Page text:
Snippets of an Ordinary Life 4 – Loyalty

If there is one thing I have learned (the hard way from experience) is that it is very easy to have misplaced loyalty to some people.

Perhaps it was my upbringing with a very honest and principled military father and a mother who would have no truck with anything that was not straight and truthful.

Perhaps it was having served in the military where loyalty and commitment to those who you served with was not only essential but simply something that it would never cross your mind not to be.

Whatever the reality there are people to who you feel you should be loyal who simply will not return that loyalty and will just walk away or worse still (how can I put this delicately) sh*t on you if it serves their own ends.

Sometimes of course it may not be so much for their own ends as something even more basic – they are scared and take the cowards way out.

It has happened to me a few times in the past and especially when I was a local District Councillor in Northampton.

One example happened in 2006 when as the then Deputy Leader of the Council I attended a “budget consultation” meeting along with the then Leader of the Council, and Senior Officers of the Council held in the Guildhall.

To cut a long story short there are two things that I should explain before going on.

The first is that the Leader of the Council believed that budget consultations were a waste of time because he was going to do what he wanted anyway, and secondly that 2006 was a particularly difficult time politically in Northampton and the budget was even more of a difficulty.

Included in the consultation for example were proposals to cut the subsidy to the theatres and the possible closure of a sports centre.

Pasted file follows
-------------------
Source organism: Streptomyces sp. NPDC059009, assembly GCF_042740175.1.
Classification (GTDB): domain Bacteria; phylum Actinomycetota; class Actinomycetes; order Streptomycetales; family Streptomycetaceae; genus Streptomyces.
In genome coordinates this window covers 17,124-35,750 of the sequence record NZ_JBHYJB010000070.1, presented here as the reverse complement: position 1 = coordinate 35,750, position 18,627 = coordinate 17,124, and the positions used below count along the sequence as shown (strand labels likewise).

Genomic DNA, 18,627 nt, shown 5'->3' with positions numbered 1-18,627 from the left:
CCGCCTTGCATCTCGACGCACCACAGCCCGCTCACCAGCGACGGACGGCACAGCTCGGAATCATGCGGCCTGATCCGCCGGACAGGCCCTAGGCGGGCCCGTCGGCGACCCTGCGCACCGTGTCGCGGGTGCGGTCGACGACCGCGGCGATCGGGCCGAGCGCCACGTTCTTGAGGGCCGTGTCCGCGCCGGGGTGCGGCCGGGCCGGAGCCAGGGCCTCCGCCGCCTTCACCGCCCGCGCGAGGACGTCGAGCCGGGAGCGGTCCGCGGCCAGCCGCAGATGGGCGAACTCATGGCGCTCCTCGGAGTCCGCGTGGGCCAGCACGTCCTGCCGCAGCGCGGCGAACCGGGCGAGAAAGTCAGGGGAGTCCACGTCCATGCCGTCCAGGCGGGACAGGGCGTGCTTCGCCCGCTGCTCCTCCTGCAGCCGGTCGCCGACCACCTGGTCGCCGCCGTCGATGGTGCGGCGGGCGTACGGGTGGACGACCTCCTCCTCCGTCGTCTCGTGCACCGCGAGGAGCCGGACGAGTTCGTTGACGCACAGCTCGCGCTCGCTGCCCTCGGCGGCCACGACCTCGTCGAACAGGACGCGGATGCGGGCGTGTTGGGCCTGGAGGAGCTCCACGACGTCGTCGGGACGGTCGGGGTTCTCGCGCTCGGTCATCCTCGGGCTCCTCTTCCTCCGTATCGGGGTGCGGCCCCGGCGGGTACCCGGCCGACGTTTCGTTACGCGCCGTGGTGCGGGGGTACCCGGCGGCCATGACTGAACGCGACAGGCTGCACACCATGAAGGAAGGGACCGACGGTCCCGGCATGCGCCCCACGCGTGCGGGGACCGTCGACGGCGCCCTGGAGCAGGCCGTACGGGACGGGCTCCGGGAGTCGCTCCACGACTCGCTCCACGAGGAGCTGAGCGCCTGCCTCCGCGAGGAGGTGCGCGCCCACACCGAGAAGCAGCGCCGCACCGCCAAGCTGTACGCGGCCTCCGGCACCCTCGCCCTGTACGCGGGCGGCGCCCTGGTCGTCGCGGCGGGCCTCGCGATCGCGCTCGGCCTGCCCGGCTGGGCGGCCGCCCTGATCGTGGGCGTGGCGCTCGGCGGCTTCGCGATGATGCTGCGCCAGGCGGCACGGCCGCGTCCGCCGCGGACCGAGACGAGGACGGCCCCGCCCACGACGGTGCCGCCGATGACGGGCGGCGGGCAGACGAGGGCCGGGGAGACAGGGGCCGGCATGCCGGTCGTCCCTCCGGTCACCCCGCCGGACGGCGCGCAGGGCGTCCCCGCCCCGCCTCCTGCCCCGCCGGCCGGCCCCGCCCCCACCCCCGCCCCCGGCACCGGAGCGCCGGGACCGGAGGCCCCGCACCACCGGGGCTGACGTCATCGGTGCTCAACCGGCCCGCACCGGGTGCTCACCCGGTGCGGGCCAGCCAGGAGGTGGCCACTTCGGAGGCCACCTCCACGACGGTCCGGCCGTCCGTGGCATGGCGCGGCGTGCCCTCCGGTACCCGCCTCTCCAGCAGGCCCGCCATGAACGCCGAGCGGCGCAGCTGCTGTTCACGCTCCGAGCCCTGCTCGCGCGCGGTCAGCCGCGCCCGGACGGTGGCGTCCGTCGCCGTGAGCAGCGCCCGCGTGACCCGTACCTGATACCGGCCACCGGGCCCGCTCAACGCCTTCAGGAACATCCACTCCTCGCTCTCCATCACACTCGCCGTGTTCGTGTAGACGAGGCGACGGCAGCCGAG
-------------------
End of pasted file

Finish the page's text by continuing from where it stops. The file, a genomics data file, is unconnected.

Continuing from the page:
The easiest way to describe the audience was that the hall was full of approximately 350 very angry people.

Anyway that’s the background (I wonder now that I’m writing this how many remember the meeting).

As I have said 2006 was a difficult time politically and the Leader was under pressure not only from the opposition who had a great deal of influence because it was a Council with no overall control and also from members of our own group who quite frankly didn’t like him at all because of his high-handed attitude.

My view was that the group had elected me as Deputy Leader and whatever my personal opinion I had to be loyal to the leader.

The meeting started as I expected it with the officers and Leader of the Council outlining the budget proposals.

It was then opened to questions and statements from the floor or as I described it at the time “a barrage of criticism from animosity alley” from taxpayers who were incandescent with anger.

It was at this point, and without any warning, the Leader turned to me and said he was leaving because he had tickets to go to the theatre and then left.

There simply aren’t the words to describe how it went down with the audience.

The question is what to do?

Do I leave it to the officers to deal with the situation which would have been unfair because all they were doing was what the administration asked them to do.

I could I suppose have said the meeting was over but instead I decided perhaps standing and at least trying to explain how the proposals had been arrived at was the best option.

I have to admit it wasn’t the best situation I have been in but interestingly some who were the most vocal actually thanked me for staying.

The Leader when I confronted him in private the following day simply took the attitude that “he wasn’t interested in what they had to say”.

Which brings me back to loyalty.

Loyalty is very much a two way street and in many ways is a form of currency which has to be distributed wisely.

What I learned from the budget issue is that loyalty to people may well come with a cost and especially if it is blindly followed (it was a good lesson because when a few years later the same man stabbed me in the back it didn’t come as a surprise).

Perhaps the question we should all ask before being loyal is who will stand by us when the going gets really tough and who will take the cowards way out and do a runner and if they aren’t going to stand by you then just walk away because loyalty to those who you know will return it is far more important.